Delaying S1 was a huge disappointment. There was no way to avoid the inconvenience to several scientists already on their way to the observatories. But we could help minimize the impact to the commissioning program by scrambling to reschedule significant commissioning work on the remaining working interferometers. At Hanford, we decided to implement the common mode servo on H1, the 4-km interferometer. The common mode servo is the last and most crucial of the control systems that reduce the laser frequency noise. Without a working common mode servo, the H1 interferometer would not have the scientific reach of H2 or L1, the 4-km interferometer at Livingston, both of which had working common mode servos. We expected that H1 would not be scientifically important for S1, but that the run would test reliability of H1 as we had done for the other interferometers during earlier engineering runs. With a two-month delay of S1, it looked possible that we could get the common mode servo working on H1, allowing it to have a similar scientific reach to the other interferometers.

Well, it all worked out. Repairs were completed to H2. Preliminary modifications to hardware and software were put in place to prevent similar accidents in the future. We were able to get the common mode servo working on H1. Unfortunately we did not have much time to tune the interferometers for operating stability. In fact, delivering working machines for the rescheduled run required an "all-nighter" up to the start of the run. But everything was working when the curtain came up on S1 at the LIGO Hanford Observatory at 8:00am PDT on August 23.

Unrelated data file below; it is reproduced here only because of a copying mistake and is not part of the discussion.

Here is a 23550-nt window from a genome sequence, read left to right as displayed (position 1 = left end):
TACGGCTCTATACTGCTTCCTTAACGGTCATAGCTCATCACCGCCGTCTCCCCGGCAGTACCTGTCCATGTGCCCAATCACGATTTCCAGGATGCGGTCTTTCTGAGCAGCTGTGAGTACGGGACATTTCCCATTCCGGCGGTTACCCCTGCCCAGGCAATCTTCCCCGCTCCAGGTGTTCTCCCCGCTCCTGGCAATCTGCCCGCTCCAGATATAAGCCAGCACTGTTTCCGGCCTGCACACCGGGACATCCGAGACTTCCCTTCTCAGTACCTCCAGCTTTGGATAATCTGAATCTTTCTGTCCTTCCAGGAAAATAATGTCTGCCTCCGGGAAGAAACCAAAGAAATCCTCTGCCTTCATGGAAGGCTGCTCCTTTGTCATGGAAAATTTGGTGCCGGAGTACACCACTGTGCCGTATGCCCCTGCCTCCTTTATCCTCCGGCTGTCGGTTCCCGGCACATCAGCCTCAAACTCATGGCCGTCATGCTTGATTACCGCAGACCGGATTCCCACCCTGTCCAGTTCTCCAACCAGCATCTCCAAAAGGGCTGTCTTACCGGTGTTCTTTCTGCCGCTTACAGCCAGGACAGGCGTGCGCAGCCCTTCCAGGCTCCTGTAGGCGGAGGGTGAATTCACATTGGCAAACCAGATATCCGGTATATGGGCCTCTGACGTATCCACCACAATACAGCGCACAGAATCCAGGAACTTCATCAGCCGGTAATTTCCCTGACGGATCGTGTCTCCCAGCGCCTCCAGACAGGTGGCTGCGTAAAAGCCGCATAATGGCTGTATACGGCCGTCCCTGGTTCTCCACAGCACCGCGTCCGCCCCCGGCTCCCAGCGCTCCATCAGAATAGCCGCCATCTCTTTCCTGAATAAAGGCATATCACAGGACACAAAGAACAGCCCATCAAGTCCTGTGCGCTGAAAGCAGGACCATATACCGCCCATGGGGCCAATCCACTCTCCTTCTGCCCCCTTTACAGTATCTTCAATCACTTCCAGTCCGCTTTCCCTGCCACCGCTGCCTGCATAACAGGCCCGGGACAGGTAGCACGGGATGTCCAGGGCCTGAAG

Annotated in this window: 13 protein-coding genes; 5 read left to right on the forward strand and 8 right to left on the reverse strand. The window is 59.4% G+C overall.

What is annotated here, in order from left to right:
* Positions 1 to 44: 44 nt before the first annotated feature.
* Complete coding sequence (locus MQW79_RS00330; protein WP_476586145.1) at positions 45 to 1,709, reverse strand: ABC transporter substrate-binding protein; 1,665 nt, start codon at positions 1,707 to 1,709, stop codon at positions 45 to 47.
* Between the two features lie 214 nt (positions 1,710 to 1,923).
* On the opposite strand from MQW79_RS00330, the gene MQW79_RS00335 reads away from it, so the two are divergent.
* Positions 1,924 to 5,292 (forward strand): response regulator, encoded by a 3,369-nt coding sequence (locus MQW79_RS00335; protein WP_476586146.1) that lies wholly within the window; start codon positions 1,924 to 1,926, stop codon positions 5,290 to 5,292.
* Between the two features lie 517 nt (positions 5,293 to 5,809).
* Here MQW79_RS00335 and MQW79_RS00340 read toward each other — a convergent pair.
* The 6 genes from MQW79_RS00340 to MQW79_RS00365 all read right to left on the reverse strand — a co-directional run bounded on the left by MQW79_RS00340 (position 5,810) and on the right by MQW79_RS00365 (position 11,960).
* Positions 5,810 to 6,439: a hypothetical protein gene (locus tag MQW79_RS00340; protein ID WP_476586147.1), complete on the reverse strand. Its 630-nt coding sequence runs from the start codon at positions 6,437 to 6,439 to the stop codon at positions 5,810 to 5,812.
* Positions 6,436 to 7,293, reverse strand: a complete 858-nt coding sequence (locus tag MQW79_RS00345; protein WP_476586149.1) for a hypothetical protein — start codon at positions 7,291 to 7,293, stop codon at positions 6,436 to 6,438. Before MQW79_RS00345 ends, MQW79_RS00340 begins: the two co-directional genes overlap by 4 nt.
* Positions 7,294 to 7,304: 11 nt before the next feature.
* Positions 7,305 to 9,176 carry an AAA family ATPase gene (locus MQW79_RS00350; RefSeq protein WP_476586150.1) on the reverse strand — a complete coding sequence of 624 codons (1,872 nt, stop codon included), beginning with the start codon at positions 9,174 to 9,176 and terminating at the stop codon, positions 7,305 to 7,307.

S1 Performance at Hanford

A key measure of performance for the interferometers is the fraction of time during the run that each machine was in "science mode," that is, ready to observe a possible astrophysical event. We call this fraction the "duty cycle" of the machine. Ideally each machine would have a duty cycle of one-hundred percent, so it would always be available to make an uncompromised detection of an astrophysical event. In the real world, however, the duty cycle is limited by events that cause the machine to lose lock, by the time it takes the machine to lock again, by the time needed to tune up alignments or other operating parameters that can drift during the run, and by environmental conditions that make controlling the interferometers unlikely or impossible. We were able to keep H1 in science mode for 58 percent of the S1 run, and H2 was in science mode for 73 percent. These are excellent results considering that we did not get much opportunity to optimize machine parameters for duty cycle prior to starting the run. Combined with the duty cycle achieved at Livingston, we were able to obtain nearly 100 hours of data with all three LIGO interferometers simultaneously in science mode. We also set a new record for the longest sustained lock of an interferometer, holding H1 in lock for more than 21 hours.